That night we headed out for dinner in town and found Masala Vegetarian Indian Restaurant. It was a fantastic meal and the staff was very nice.We were pretty impressed by this small Mid-Western city!

day2

We awoke to a steady drizzle and before heading to the venue, we popped into one of the cafes Matt had found, called the Fair Grounds Coffehouse. It was an all vegan café with great coffee and a full breakfast menu. We had already eaten but I purchased a tasty looking gingerbread cupcake for after the race!


Overnight rain and morning drizzle had made the course incredibly slippery but not actually muddy. During my pre-ride, the bike was sliding all over the course but not gathering up any sticky mud. Unless the conditions changed leading up to my race, the pace would still be fast. It would be a game of quick accelerations, maintaining speed on the long straight-aways and trying to not make any mistakes that could cost valuable time.

Unfortunately, I felt as though I was not reading the course very well and kept making little mistakes and judgment errors in my timing on and off the bike. I was able to move into 3rd place but was not confident in my position as another rider caught me in the last lap.


We fought for that last podium spot but I wasn’t able to close the gap in the finishing sprint and took another 4th place. I was disappointed that I simply did not ride my bike well, considering the slippery conditions. However, I was feeling more energetic and “opened up” after the second day and hoped that would translate into a stronger race for the Category-1 event on Sunday.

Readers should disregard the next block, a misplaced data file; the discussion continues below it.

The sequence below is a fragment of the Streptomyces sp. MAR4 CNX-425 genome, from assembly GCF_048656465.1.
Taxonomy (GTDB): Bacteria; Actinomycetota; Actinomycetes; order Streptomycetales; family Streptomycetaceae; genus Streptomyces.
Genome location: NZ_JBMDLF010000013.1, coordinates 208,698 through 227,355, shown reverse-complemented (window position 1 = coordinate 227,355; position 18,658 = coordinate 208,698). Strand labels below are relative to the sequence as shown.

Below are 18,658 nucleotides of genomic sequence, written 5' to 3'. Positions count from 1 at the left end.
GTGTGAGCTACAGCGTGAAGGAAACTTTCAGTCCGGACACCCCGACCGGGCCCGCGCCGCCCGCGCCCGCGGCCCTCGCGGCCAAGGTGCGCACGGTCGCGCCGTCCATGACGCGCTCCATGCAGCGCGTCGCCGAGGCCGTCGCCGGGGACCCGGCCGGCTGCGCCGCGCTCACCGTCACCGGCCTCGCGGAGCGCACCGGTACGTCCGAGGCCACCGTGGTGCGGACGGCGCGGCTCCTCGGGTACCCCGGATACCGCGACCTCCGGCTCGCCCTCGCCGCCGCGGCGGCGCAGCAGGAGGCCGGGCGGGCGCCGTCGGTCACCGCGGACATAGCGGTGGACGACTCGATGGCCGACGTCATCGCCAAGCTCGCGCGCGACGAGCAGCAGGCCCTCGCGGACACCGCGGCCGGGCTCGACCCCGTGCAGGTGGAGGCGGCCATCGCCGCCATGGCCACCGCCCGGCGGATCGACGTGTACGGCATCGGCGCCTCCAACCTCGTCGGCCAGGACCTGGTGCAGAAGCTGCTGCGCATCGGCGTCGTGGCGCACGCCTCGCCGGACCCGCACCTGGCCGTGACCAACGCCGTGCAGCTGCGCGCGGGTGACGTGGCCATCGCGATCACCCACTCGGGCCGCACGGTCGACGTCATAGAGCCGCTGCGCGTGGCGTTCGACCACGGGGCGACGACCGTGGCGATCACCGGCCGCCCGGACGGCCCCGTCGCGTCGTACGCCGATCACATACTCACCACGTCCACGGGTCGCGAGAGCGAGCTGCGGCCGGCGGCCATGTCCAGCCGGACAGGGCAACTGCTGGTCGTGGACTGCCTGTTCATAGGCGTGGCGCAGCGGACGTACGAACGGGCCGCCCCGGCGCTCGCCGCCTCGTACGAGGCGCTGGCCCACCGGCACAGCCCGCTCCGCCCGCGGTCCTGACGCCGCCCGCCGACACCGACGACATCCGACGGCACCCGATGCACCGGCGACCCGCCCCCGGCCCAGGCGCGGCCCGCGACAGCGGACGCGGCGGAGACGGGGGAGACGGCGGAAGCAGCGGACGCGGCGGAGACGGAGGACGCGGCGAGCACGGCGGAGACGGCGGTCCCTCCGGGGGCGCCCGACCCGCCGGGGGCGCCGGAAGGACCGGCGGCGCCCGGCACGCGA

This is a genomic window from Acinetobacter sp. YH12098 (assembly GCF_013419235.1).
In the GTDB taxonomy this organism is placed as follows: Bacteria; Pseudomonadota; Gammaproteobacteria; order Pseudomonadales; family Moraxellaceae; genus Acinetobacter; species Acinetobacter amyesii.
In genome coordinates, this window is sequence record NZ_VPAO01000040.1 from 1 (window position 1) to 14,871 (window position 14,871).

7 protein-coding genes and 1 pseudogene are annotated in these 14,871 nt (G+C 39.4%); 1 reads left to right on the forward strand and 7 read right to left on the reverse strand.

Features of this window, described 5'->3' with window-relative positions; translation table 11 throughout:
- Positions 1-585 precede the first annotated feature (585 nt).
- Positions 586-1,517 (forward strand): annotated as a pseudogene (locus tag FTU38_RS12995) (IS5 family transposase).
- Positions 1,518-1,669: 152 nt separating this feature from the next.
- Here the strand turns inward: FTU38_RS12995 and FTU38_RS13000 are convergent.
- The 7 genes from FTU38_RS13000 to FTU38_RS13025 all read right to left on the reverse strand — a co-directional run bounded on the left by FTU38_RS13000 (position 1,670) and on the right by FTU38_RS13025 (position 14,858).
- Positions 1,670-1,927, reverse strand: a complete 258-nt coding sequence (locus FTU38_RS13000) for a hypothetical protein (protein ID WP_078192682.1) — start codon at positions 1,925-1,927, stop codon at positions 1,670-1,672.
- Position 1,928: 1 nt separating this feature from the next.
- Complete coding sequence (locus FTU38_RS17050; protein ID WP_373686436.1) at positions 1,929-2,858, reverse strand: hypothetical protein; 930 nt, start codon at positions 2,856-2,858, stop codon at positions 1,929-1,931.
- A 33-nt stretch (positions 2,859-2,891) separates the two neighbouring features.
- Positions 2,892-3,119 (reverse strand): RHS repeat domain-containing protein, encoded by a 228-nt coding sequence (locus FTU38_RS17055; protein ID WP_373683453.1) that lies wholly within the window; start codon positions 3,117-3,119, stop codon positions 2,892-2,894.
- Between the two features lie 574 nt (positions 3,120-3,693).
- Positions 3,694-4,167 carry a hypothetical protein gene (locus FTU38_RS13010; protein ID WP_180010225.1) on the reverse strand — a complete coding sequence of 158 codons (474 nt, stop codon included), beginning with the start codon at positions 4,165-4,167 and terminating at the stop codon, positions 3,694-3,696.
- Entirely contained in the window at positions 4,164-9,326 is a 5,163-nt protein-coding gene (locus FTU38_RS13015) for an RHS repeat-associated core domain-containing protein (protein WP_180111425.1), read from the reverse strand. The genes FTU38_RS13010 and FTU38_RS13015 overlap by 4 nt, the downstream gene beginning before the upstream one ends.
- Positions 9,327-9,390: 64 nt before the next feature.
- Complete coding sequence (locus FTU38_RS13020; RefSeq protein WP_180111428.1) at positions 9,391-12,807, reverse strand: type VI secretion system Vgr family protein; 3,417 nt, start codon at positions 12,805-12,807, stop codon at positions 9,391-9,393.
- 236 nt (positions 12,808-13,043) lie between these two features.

That night, we headed to the local laundromat, Spin City, where there were about 15 other cyclists washing their muddy clothes. We joined Jessica (THE wife of the My Wife Inc cyclocross team and pro cupcake baker) and had a blast getting to know her. After the laundry was done, we headed out to The Red Avocado for dinner. Normally we stay in a hotel with a kitchen and I cook all of our meals, but we had only found a regular hotel near the venue, so we decided to check out some of the local restaurants. This place was fantastic and a perfect way to end a long muddy day.

 day3

We were impressed enough by the menu and coffee at Fair Grounds that we went back for breakfast on Sunday. I got a giant waffle with strawberries and Matt got a tofu scramble burrito. Both were delicious and it was nice to have a relaxing morning with the local café dwellers and the weird counter guy in the pseudo-military-safari outfit.

The rain had stopped overnight, the temperatures had dropped to 35º and the winds picked up. However, the damage from the rain was done and the course was truly muddy, sticky and more difficult on day 3. I was feeling ready for the challenge and took off at the start sitting in the top five riders.

Within two laps, one rider was off the front and the rest of us were fighting for position especially up the long run and climbing sections. With one lap to go, I was able to move from 4th to 3rd place. The leader was fading a bit and I was able to catch her and take the lead for half of the penultimate lap before another rider joined me.

 

On the last lap, the three of us remained very close. I was trying to not make any mistakes but slipped out on one corner allowing a small gap to open up. I recovered from the spill and dug deep, dropping the third placed rider and chasing for the leader. In the end I took second place, 7 seconds down on the winner. I was pleased to have my first podium result of the season and to do so at at C1 UCI event made it all the more special.

To make my finish that much sweeter, Matt tracked down a guy who had been walking around with the cutest little puppy. He brought the puppy into the finishing stretch and seconds after I turned around and before I even had a second to wipe the mud off of my face, the puppy was jumping up on me and, well, slobbering all over me. Thanks, Matt (and puppy guy)!